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Java Cookbook by Ian F. Darwin

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Compiling and Running Java: JDK


You need to compile and run your Java program.


This is one of the few areas where your computer’s operating system impinges into Java’s portability, so let’s get it out of the way first.


Using the command-line Java Development Kit (JDK) may be the best way to keep up with the very latest improvements from Sun/JavaSoft. This is not the fastest compiler available by any means; the compiler is written in Java and interpreted at compile time, making it a sensible bootstrapping solution, but not necessarily optimal for speed of development. Nonetheless, using Sun’s JDK (or Java SDK), the commands are javac to compile and java to run your program. For example:

C:\javasrc>javac HelloWorld.java

C:\javasrc>java HelloWorld
Hello, World


As you can see from the compiler’s (lack of) output, this compiler works on the Unix “no news is good news” philosophy: if a program was able to do what you asked it to, it shouldn’t bother nattering at you to say that it did so. Many people use this compiler or one of its clones. The javac and java commands are available with the JDK on both Windows and Unix, and under MacOS X if you have installed the bundled Developer Tools package.

There is an optional setting called CLASSPATH, discussed in Section 2.6, that controls where Java looks for classes. CLASSPATH, if set, is used by both javac and java. In older versions of Java you had to set your CLASSPATH to include “.” even to run a simple program from the current directory; this is no longer true on Sun’s current Java implementations. It may be true on some of the clones.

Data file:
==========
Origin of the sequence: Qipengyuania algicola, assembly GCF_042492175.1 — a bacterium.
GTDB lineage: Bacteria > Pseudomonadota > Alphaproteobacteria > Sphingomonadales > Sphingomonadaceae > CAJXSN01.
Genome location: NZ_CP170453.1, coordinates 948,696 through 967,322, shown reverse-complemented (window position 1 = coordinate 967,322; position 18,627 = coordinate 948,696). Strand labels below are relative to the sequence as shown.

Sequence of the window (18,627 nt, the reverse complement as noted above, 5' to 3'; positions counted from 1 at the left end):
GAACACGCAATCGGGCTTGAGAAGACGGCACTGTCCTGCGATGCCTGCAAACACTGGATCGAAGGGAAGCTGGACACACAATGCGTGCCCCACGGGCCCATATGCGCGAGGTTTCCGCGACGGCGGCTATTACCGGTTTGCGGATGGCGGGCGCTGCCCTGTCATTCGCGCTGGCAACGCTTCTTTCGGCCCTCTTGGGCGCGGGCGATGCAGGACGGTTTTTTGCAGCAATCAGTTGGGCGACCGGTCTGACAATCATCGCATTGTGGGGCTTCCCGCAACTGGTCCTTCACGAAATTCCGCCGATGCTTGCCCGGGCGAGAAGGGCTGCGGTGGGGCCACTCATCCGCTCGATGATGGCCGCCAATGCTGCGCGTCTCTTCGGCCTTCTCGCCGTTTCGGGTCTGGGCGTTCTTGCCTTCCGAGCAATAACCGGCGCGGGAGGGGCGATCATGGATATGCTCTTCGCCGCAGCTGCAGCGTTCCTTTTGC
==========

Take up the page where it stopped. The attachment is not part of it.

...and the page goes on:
Command-line alternatives

Sun’s javac compiler is the official reference implementation. But it is itself written in Java, and hence must be interpreted at runtime. Recognizing the slowness of compilation as a significant hindrance to developers, Sun’s Java folk went back and rewrote the compiler from scratch, discarding some old baggage and using new language features. This new compiler (still named javac) was unveiled for early access in May 1999 and released later that year. It is about twice as fast as the original Java compiler -- a big improvement -- but still slower than some other compilers. Symantec’s Java compiler and Microsoft’s J++ (a Java-like language) are written in C/C++, so they are quite a bit faster than an interpreted Java compiler.

In order to speed up my compilations, I have used Jikes, a freeware compiler written in C++. Jikes is fast, free, and available both for MS-Windows and for Unix. It’s also easy to install. For MS-Windows (Win32), Linux, and other Unix systems, you can find binaries of the current version on IBM’s Jikes web site. If you are using OpenBSD, NetBSD, or FreeBSD, you should only need to run:

cd /usr/ports/lang/jikes; sudo make install

or just download the package file and use pkg_add to get it installed. Visit http://oss.software.ibm.com/developerworks/opensource/jikes/ for Jikes information and downloads.

A key benefit of Jikes is that it gives much better error messages than the JDK compilers do. It will alert you to slightly misspelled names, for example. Its messages are often a bit verbose, but you can use the +E option to make it print them in a shorter format. Jikes has many other command-line options, many that are the same as the JDK compiler’s, but some that go beyond them. See Jikes’s online documentation for details.